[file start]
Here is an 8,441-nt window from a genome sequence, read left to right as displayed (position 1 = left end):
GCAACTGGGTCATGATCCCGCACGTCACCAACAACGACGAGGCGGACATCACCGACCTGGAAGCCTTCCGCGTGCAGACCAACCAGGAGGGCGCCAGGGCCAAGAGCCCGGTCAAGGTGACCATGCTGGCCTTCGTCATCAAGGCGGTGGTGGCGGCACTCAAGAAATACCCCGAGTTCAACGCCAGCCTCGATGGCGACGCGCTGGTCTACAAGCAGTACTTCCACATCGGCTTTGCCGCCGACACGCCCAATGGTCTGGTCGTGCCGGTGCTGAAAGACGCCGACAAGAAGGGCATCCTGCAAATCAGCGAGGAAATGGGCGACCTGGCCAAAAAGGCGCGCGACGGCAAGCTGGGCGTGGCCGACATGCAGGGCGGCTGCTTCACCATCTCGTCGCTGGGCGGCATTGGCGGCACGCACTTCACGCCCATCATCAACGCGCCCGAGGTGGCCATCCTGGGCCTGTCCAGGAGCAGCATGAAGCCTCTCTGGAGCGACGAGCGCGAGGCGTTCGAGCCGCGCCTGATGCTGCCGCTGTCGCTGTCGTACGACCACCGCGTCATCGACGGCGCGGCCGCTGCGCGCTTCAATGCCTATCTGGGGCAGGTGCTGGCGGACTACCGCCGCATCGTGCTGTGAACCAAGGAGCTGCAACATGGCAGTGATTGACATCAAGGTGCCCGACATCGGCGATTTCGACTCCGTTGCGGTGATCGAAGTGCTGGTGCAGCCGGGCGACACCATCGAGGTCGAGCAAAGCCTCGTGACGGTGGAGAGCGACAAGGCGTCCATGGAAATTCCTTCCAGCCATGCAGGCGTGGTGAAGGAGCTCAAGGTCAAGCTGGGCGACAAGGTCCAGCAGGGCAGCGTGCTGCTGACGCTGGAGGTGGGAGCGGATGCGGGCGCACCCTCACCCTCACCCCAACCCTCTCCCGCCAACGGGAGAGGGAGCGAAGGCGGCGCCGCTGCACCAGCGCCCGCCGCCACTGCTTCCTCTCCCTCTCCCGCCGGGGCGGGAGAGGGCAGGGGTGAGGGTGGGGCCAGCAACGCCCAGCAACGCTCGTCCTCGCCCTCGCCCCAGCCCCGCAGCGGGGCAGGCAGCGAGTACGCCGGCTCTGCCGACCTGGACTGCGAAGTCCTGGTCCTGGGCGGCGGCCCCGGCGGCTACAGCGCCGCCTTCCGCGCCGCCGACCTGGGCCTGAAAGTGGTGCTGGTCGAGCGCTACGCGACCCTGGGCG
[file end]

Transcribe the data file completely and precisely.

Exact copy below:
Here is an 8,441-nt window from a genome sequence, read left to right as displayed (position 1 = left end):
GCAACTGGGTCATGATCCCGCACGTCACCAACAACGACGAGGCGGACATCACCGACCTGGAAGCCTTCCGCGTGCAGACCAACCAGGAGGGCGCCAGGGCCAAGAGCCCGGTCAAGGTGACCATGCTGGCCTTCGTCATCAAGGCGGTGGTGGCGGCACTCAAGAAATACCCCGAGTTCAACGCCAGCCTCGATGGCGACGCGCTGGTCTACAAGCAGTACTTCCACATCGGCTTTGCCGCCGACACGCCCAATGGTCTGGTCGTGCCGGTGCTGAAAGACGCCGACAAGAAGGGCATCCTGCAAATCAGCGAGGAAATGGGCGACCTGGCCAAAAAGGCGCGCGACGGCAAGCTGGGCGTGGCCGACATGCAGGGCGGCTGCTTCACCATCTCGTCGCTGGGCGGCATTGGCGGCACGCACTTCACGCCCATCATCAACGCGCCCGAGGTGGCCATCCTGGGCCTGTCCAGGAGCAGCATGAAGCCTCTCTGGAGCGACGAGCGCGAGGCGTTCGAGCCGCGCCTGATGCTGCCGCTGTCGCTGTCGTACGACCACCGCGTCATCGACGGCGCGGCCGCTGCGCGCTTCAATGCCTATCTGGGGCAGGTGCTGGCGGACTACCGCCGCATCGTGCTGTGAACCAAGGAGCTGCAACATGGCAGTGATTGACATCAAGGTGCCCGACATCGGCGATTTCGACTCCGTTGCGGTGATCGAAGTGCTGGTGCAGCCGGGCGACACCATCGAGGTCGAGCAAAGCCTCGTGACGGTGGAGAGCGACAAGGCGTCCATGGAAATTCCTTCCAGCCATGCAGGCGTGGTGAAGGAGCTCAAGGTCAAGCTGGGCGACAAGGTCCAGCAGGGCAGCGTGCTGCTGACGCTGGAGGTGGGAGCGGATGCGGGCGCACCCTCACCCTCACCCCAACCCTCTCCCGCCAACGGGAGAGGGAGCGAAGGCGGCGCCGCTGCACCAGCGCCCGCCGCCACTGCTTCCTCTCCCTCTCCCGCCGGGGCGGGAGAGGGCAGGGGTGAGGGTGGGGCCAGCAACGCCCAGCAACGCTCGTCCTCGCCCTCGCCCCAGCCCCGCAGCGGGGCAGGCAGCGAGTACGCCGGCTCTGCCGACCTGGACTGCGAAGTCCTGGTCCTGGGCGGCGGCCCCGGCGGCTACAGCGCCGCCTTCCGCGCCGCCGACCTGGGCCTGAAAGTGGTGCTGGTCGAGCGCTACGCGACCCTGGGCG